Wednesday, September 27, 2006

Hostile Takeover...Wages

From Chapter 2 of Hostile Takeover on wages...

The facts are very stark: trade deals that allow companies to freely search the world for the cheapest labor have driven down Americans' wages. In 2001, economists estimated that three-quarters of American workers had lost about 12 percent of their current wages because of these trade deals. For a worker earning $25,000 a year, that's more than $3,000, thanks to trade deals that corporate America and politicians of both parties promised would mean better wages. In the period from World War II to 1972, when our government was not aggressively using trade policy to sell out American workers, wages grew by 85 percent. By contrast, in the next three decades of "free" trade dominance, real wages grew only 7 percent, even as corporate profits skyrocketed.
Read more from Hostile Takeover...


From Right to Left said...

Come on ... how does one calculate that "American workers had lost about 12 percent of their current wages" and that "real wages grew only 7 percent?" Which one is it?

One can only be getting contradictory conclusions like this by reading contradictory studies or by misreading the analysis. Either way, the conclusions in combination must be wrong.

If you want to know what free trade does for wages, look to Al Gore and what he has to say about Smoot-Hawley. Smoot-Hawley, one of the most protectionist laws in American history, and similar protectionist policies in other countries, were largely responsible for the Great Depression. Those are the real consequences of protectionism.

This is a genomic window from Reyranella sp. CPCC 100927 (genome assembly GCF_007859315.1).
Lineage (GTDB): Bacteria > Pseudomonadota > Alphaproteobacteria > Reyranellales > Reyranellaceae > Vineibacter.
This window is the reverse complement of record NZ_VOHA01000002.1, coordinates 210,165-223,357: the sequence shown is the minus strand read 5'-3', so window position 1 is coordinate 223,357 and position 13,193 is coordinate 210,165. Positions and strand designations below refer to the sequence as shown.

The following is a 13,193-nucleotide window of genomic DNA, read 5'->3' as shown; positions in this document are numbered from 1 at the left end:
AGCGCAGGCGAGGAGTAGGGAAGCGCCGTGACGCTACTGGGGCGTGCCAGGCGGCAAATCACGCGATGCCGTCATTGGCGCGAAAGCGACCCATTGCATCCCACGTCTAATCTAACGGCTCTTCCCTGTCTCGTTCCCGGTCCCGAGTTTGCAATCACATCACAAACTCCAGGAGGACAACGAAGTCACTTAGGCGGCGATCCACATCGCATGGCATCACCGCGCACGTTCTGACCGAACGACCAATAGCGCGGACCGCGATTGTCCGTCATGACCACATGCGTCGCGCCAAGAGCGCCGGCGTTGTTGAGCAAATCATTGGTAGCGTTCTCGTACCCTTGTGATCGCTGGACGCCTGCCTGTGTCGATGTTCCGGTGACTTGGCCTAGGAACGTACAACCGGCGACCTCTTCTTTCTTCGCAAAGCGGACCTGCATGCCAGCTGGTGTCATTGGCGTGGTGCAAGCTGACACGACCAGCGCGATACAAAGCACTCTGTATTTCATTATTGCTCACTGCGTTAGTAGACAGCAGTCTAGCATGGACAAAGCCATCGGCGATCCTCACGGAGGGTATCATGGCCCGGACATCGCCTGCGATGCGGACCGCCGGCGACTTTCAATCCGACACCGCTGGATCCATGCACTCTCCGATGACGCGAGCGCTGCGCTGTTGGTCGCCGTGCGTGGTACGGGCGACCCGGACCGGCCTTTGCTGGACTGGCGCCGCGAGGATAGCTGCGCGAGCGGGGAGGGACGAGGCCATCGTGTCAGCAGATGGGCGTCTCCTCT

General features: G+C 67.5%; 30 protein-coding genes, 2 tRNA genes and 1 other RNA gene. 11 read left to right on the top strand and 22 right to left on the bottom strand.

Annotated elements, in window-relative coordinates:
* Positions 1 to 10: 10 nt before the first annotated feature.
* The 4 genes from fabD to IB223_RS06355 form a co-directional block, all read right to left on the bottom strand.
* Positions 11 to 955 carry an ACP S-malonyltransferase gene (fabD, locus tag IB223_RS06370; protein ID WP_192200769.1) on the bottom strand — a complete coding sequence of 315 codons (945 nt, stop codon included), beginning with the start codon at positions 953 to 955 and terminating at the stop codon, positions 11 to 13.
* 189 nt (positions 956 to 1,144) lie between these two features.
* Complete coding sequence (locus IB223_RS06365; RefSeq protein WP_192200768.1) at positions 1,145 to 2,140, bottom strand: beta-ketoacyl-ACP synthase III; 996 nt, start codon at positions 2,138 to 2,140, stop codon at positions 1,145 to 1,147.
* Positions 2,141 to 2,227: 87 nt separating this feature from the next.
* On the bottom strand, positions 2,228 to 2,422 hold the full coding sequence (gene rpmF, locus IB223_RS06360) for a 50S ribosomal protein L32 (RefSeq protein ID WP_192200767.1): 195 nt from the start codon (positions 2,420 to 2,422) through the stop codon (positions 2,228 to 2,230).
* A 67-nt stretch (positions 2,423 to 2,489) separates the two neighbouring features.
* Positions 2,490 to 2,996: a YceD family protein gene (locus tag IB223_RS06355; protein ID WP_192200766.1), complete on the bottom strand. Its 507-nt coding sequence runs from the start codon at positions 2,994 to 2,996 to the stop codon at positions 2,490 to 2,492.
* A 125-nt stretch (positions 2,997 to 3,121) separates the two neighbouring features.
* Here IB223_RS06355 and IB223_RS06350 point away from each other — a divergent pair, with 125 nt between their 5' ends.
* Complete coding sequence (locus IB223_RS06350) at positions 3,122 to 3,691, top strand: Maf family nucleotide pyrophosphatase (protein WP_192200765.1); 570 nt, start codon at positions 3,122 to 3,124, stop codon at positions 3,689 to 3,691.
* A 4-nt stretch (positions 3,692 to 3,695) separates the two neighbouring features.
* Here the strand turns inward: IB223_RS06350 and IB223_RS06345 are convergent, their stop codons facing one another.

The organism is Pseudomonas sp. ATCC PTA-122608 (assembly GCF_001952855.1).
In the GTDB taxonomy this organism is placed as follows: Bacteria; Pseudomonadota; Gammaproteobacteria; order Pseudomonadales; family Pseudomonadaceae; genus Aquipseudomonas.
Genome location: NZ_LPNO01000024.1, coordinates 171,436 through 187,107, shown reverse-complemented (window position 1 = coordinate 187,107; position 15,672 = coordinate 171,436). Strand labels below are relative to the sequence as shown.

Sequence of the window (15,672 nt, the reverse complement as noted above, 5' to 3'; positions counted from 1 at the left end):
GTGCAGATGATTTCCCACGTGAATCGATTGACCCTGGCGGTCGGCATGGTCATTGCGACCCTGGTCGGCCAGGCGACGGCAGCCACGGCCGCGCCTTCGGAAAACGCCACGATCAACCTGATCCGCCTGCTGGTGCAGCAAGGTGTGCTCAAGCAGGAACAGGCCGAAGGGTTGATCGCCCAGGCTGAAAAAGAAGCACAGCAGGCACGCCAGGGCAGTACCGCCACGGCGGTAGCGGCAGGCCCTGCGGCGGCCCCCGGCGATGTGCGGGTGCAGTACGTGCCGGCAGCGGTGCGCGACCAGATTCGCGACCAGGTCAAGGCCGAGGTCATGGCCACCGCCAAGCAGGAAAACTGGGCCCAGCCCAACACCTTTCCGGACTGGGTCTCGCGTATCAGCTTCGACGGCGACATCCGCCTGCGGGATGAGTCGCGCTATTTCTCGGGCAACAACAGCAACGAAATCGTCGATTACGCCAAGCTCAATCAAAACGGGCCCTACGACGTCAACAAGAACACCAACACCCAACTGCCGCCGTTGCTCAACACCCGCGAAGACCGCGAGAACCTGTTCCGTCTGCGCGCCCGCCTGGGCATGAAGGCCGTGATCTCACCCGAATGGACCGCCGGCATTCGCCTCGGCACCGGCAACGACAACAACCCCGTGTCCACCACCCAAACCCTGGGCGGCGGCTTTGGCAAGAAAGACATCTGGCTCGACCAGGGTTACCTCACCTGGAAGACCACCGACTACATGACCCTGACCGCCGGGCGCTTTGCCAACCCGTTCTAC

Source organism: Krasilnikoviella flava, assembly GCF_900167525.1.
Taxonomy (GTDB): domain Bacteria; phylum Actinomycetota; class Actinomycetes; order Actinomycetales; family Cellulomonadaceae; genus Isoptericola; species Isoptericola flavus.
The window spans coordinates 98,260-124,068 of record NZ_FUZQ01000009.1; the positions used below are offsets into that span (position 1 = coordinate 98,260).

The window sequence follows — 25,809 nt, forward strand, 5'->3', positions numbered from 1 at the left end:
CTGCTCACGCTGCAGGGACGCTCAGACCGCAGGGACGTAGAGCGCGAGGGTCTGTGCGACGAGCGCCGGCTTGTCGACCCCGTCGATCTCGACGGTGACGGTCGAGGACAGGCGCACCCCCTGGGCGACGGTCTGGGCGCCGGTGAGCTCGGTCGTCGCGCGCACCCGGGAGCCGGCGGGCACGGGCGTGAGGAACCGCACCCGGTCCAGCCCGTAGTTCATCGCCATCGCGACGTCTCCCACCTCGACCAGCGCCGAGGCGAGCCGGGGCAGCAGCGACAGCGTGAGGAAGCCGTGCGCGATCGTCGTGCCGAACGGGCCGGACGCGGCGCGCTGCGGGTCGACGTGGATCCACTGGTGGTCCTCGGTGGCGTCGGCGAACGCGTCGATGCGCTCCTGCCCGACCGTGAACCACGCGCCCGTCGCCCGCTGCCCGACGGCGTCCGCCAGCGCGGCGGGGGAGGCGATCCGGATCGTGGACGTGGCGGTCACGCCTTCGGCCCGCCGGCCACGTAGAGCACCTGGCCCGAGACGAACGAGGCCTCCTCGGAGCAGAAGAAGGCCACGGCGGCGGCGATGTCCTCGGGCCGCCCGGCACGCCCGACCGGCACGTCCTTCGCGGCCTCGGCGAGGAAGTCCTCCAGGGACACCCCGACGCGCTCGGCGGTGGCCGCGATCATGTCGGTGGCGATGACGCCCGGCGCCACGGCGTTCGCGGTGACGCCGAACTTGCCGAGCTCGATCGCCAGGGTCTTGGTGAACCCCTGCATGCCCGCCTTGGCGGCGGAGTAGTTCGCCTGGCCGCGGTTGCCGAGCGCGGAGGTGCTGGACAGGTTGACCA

So tell me, who are these "economists?" Given that Sirota has zero background in economics or business, why in the world should we care about what he has to say? It sounds like he is a lot better at twisting his own worldview out of cobbled together economic analyses than he is at actually analyzing the economy.

Also, why does he use the magic year 1972? the WTO and NAFTA, two of our largest trade agreements did not come until much later. I think he wants to group Carter's screwed up economic policies with the policies of Reagan, Bushes and Clinton. That is the only way he can get the numbers to look like they sell his case.

Give me a break!

Nathan Domino said...

I thought it was the cumulation of things like the stock market crash, cutting the money supply, massive debt (which alarmingly mimics the kind of debt many of us carry today), Hoover's inability to grasp the gravity of the situation, ect, ect, that led to the great depression.